Liam Stack contributed reporting from Cairo.

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DTN News - SYRIA UNREST: Arab League To Vote Sunday On Sanctions Against Syria

Defense News: DTN News - SYRIA UNREST: Arab League To Vote Sunday On Sanctions Against Syria
(NSI News Source Info) TORONTO, Canada / CAIRO, Egypt - November 27, 2011: Syria buried 22 members of the armed forces Saturday, including six elite pilots, as the government reinforced its message that the 8-month-old revolt against President Bashar Assad is the work of terrorists and foreign agents, not patriotic Syrians seeking reform.

But with no sign of violence abating, an Arab League committee agreed Saturday on a draft of recommended sanctions against Syria, including halting co-operation with the nation's central bank and stopping flights to the country. The 22-nation body will vote on the recommendations Sunday in Cairo.

If the Arab League were to go ahead with the move, it would be a huge blow for a regime that considers itself a powerhouse of Arab nationalism.

Syria is facing mounting international pressure to end the bloody crackdown on the uprising against Assad's rule that the U.N. says has killed more than 3,500 people. The European Union and the United States have imposed several rounds of sanctions against Assad and his regime, including a ban on the import of Syrian oil.

"U.S. and European sanctions are one thing, but coming from the Arab brothers and sisters, it is psychologically and realistically much more damaging," said Nikolaos van Dam, a former diplomat and Middle East scholar.

Still, there is widely held skepticism the Arab sanctions would succeed in pressuring the Syrian regime into putting an end to the violence that has claimed the lives of dozens of Syrians, week after week. Many fear the violence is pushing the country toward civil war.

Until recently, most of the bloodshed was caused by security forces firing on mainly peaceful protests. But there have been growing reports of army defectors and armed civilians fighting Assad's forces -- a development that some say plays into the regime's hands by giving government troops a pretext to crack down with overwhelming force.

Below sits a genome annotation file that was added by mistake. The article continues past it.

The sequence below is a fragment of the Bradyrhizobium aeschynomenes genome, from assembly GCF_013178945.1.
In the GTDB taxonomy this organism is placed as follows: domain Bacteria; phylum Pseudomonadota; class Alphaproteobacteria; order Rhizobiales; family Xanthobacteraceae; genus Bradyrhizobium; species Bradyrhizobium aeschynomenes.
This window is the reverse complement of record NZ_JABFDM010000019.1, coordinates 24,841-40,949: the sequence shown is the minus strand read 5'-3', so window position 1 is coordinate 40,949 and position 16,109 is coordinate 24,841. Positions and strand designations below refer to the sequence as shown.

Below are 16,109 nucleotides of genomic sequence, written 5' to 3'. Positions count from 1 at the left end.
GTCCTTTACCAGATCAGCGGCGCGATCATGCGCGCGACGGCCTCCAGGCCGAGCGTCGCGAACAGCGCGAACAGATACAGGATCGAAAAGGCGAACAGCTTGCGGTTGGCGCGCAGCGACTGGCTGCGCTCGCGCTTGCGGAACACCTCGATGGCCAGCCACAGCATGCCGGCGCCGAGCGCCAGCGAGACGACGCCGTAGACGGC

Activists said fierce clashes took place Friday and Saturday between the Syrian military and army defectors, who have grown increasingly bold in attacking troops and security targets.

At least 13 civilians were killed Saturday, 12 of them in the flashpoint Homs province, activist groups said. The British-based Syrian Observatory for Human Rights said 10 soldiers were killed in overnight clashes with defectors in the country's east.

Also Saturday, an Egypt-based Syrian dissident alleged that his 25-year-old pregnant wife was abducted by Syrian intelligence agents in Cairo, then released and left unconscious on a street in the Egyptian capital. The Syrian Embassy in Egypt strongly denied the claim.

Thaer al-Nashef, a vociferous opponent of Assad's regime, said he received an anonymous text message saying the abduction was meant to teach him "not to insult your masters again."

An Egyptian police official confirmed al-Nashef had filed a kidnapping complaint but gave no details about the circumstances. The official spoke on condition of anonymity because he was not authorized to speak to the media.

Al-Nashef worked as a correspondent for Syria's SANA state news agency until 2006, when he became a regime opponent. He has lived in Egypt since 2007 and has been a vocal critic of the regime, appearing often on Egyptian TV stations to discuss the uprising.

Since the revolt began, the regime has blamed armed gangs acting out a foreign conspiracy for the bloodshed.

In a bid to reinforce that message, the Syrian Information Ministry took Syrian journalists to Homs for the funeral of 17 members of the armed forces killed recently in various attacks, including the six pilots and four technical officers who were killed in Thursday's ambush.

Syria has banned foreign journalists and prevented independent reporting, making escorted trips the only official way to cover events within the country.

Ghassan Abdul-Aal, the governor of Homs, insisted Saturday that the government would continue to target criminals.

During the funeral procession, 17 coffins wrapped in Syrian flags were carried by members of the armed forces, some of them in tears.

Many of the attacks against Syrian security forces are believed to be carried out by a group of army defectors known as the Free Syrian Army and other Syrians who increasingly have taken up arms against the regime.

Sobbing and burying her face behind his photo, the mother of Intisar Dayoub, one of the six pilots, urged the government to punish the perpetrators and to "hit with an iron fist against whoever tries to ruin our country."

It is not clear how or whether Arab sanctions would effectively impact the Syrian regime, especially without a mechanism in place to ensure compliance.

The Arab League's recommendations for sanctions specified that the Arab bloc will assist Syria with emergency aid through the help of the International Red Cross and Red Crescent, working with local civilian groups to deliver goods.

Syrian neighbours Iraq and Lebanon already have expressed reservations about the sanctions.

"There are hundreds of thousands of Iraqis living in Syria and there are trade relations and exchanged visits," Iraqi Foreign Minister Hoshyar Zebari said during a press conference in Najaf.

There are concerns that the unrest in Syria could send unsettling ripples through the region.

Syria is a geographical and political keystone in the heart of the Middle East, bordering five countries with whom it shares religious and ethnic minorities and, in Israel's case, a fragile truce. Its web of allegiances extends to Lebanon's powerful Hezbollah movement and Iran's Shiite theocracy.